Amezcua analyzes the structural elements that shaped these developments in the postwar central city, but he is also carefully attuned to the actions of individuals. If people are at the heart of Making Mexican Chicago, then there is no single person more responsible for the changes to La Villita, and possibly even to Mexican Chicago, than Anita Villarreal. Born in Kansas, Villarreal came of age during the Great Depression and was a committed New Dealer who believed in the value of urban democracy, the rights of immigrants and workers, and the necessity of fair access to housing, which led her to community organizing in the 1930s. While there are plenty of examples of Villarreal’s commitment to immigrant workers’ rights, a particularly salient one was her assuming guardianship over the daughters of Refugio Martinez following his arrest, deportation, and death. Not only were Martinez and Villarreal friends, but they shared the experience of being targeted by Cold War–era immigration enforcement. In Villarreal’s case, she was hit with a federal indictment in 1957 for producing fraudulent documents and falsifying information on behalf of immigrants. Emerging from this ordeal as a critic of state interference in people’s lives and with a renewed commitment to expanding residential access for Mexicans, Villarreal stepped away from her earlier battles against urban renewal and city planning and turned to entrepreneurship, homeownership, and machine politics.
Villarreal relocated her real estate business, Agencia Villarreal, to South Lawndale, far ahead of La Villita’s ascent as the Mexican commercial capital of the Midwest. With a real estate license in hand, she went house to house, storefront to storefront, and block by block in her efforts to expand the Mexican residential and commercial presence in Little Village. Needless to say, she also made a small fortune for herself and her family. Villarreal sold her potential clients on achieving the American dream of single-family homeownership, while also emphasizing the opportunities for small businesses that could cater to the swelling Mexican and Mexican American presence in the neighborhood and the region. From supermercados and taquerias to tiendas de vestir, Little Village became a one-stop shop for Mexican consumers.
Villarreal’s methods for transforming this neighborhood were controversial, particularly as she was accused of being a “blockbuster”: someone who peddled fear to white families in order to fuel their desire to sell their houses and flee to the suburbs. Meanwhile, her role in shaping La Villita’s economic and civic affairs made her a precious ally to Mayor Daley and the Democratic Party. As Amezcua notes, it would be wrong to assume that the segregated neighborhoods, exclusion from white financial institutions, limited political representation, and urban uprisings of the 1960s would naturally push Mexicans to the left. The political leanings of Mexicans in postwar Chicago were infinitely more complex than that. Many did gravitate toward the Chicano movement and a militant protest politics that fundamentally challenged the city’s institutions, but others in La Villita turned toward what Amezcua calls a “bungalow conservatism” that favored small-merchant capitalism, further investment in private property, and party machine loyalty.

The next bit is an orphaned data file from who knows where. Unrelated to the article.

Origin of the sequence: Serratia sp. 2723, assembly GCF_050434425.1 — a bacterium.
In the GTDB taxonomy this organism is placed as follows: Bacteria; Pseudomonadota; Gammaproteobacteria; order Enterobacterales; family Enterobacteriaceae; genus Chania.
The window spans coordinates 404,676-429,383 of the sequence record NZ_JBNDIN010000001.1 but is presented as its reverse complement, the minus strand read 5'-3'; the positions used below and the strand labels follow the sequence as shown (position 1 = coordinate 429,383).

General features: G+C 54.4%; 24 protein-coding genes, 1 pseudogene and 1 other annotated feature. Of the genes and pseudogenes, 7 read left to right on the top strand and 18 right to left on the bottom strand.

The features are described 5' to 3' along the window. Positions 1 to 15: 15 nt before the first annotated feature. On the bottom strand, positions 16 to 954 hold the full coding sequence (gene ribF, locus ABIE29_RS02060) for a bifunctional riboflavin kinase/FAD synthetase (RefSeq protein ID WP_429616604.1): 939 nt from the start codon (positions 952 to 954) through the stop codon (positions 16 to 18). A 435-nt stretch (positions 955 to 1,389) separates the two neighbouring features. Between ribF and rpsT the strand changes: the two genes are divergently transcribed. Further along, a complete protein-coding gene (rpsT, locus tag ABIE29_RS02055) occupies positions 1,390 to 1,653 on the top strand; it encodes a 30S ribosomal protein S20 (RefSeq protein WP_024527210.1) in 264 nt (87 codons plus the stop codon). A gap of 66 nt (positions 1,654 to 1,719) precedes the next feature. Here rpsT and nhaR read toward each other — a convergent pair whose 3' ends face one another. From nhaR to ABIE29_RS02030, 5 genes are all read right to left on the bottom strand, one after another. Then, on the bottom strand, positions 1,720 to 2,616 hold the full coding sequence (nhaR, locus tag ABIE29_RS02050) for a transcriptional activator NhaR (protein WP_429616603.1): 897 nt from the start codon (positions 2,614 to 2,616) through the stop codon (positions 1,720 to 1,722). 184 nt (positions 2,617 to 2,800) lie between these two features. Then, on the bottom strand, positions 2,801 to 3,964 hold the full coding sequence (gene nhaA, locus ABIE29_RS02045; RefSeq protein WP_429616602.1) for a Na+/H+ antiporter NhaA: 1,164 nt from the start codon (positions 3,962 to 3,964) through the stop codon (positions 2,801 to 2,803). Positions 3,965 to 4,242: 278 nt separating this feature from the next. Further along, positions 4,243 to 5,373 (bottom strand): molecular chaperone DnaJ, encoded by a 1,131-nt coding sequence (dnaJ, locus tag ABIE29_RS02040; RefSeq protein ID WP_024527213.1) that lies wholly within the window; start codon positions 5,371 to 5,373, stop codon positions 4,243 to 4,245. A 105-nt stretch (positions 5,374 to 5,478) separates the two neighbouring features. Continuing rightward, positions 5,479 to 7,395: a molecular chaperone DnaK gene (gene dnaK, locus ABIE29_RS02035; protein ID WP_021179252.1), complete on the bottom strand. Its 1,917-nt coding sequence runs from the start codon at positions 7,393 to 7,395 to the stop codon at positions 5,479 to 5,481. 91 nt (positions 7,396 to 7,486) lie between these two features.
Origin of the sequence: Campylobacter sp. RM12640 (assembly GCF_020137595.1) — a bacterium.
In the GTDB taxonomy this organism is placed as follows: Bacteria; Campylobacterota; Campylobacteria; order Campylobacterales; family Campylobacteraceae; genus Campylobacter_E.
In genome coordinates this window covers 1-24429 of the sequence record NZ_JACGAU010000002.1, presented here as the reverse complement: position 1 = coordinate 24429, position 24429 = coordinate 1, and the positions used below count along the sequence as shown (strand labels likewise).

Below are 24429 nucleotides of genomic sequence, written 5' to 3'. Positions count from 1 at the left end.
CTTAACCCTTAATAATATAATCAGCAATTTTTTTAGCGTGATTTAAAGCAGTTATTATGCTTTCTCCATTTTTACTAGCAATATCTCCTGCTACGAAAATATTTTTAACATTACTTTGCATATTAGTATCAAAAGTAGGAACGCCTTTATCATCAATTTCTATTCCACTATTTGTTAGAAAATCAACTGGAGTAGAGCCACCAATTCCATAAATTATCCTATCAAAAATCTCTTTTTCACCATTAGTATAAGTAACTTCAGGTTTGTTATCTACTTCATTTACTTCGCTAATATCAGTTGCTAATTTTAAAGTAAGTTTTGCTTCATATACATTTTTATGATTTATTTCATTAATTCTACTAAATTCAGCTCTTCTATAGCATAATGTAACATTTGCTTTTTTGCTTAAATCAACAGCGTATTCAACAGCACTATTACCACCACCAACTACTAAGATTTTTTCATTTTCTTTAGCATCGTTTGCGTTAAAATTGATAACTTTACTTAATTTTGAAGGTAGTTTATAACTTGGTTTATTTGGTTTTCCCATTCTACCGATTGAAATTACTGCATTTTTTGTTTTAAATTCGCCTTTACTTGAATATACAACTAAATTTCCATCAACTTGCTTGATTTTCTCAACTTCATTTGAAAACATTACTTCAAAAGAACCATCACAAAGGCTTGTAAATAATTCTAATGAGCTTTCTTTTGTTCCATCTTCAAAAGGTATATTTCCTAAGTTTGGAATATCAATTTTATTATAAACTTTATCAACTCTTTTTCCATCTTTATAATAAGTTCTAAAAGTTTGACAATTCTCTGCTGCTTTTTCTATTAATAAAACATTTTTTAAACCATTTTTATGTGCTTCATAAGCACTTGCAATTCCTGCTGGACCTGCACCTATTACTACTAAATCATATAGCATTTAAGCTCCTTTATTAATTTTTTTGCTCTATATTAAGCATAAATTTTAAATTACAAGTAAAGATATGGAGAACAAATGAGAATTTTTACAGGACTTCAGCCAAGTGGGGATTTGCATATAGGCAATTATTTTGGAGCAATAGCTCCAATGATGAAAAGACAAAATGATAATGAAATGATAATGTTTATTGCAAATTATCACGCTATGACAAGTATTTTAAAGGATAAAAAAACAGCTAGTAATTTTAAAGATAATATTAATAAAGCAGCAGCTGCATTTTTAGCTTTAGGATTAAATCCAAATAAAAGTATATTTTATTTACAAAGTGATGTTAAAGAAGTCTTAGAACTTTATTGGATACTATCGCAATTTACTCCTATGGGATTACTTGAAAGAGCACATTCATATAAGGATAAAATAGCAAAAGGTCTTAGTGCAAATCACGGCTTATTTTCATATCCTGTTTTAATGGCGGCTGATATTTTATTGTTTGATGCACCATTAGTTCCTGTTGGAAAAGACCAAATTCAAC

If Little Village became home to a Mexican conservative colonia, Pilsen’s identity revolved around cultural production and leftist politics. “The Chicano Power movement,” Amezcua writes, “manifested into a cultural and artistic renaissance that intersected with the politics of placemaking.” Over a nearly 10-year period that began in 1968, this renaissance was made visible through vibrant political murals like Metafísica, Hay Cultura en Nuestra Comunidad, Racismo por KKK, Che, and América ‘77. These visual changes to Pilsen’s built environment went hand in hand with the liberation of community spaces and the proliferation of political organizations. Mexicans and Chicanos transformed Howell House into Casa Aztlán and St. Joseph’s into El Centro de la Causa. Brown Berets stood guard at Casa Aztlán; members of the Centro de Acción Social Autónomo (CASA) organized around the issues of INS hypersurveillance and deportation roundups; and the Latin American Alliance for Social Progress (ALAS) reclaimed the Pilsen Neighbors Community Council.
Even though these developments of the 1960s and ’70s resulted in a beautified landscape, an increasingly politicized community, and a newfound sense of belonging, the threat of displacement was never far away. City planners and politicians never abandoned the impetus to remake the city around a central business district that could bring back white taxpayers and freeze suburban flight. Proposals like the 1973 Chicago 21 plan sought to build a “Super Loop” that would cut through Pilsen in order to create an expanded downtown that would offer luxury condos, shopping, and recreation. Much as in the earlier efforts to “revitalize” the city, Latinx and African American residents were the most vulnerable groups and were excluded from the discussions.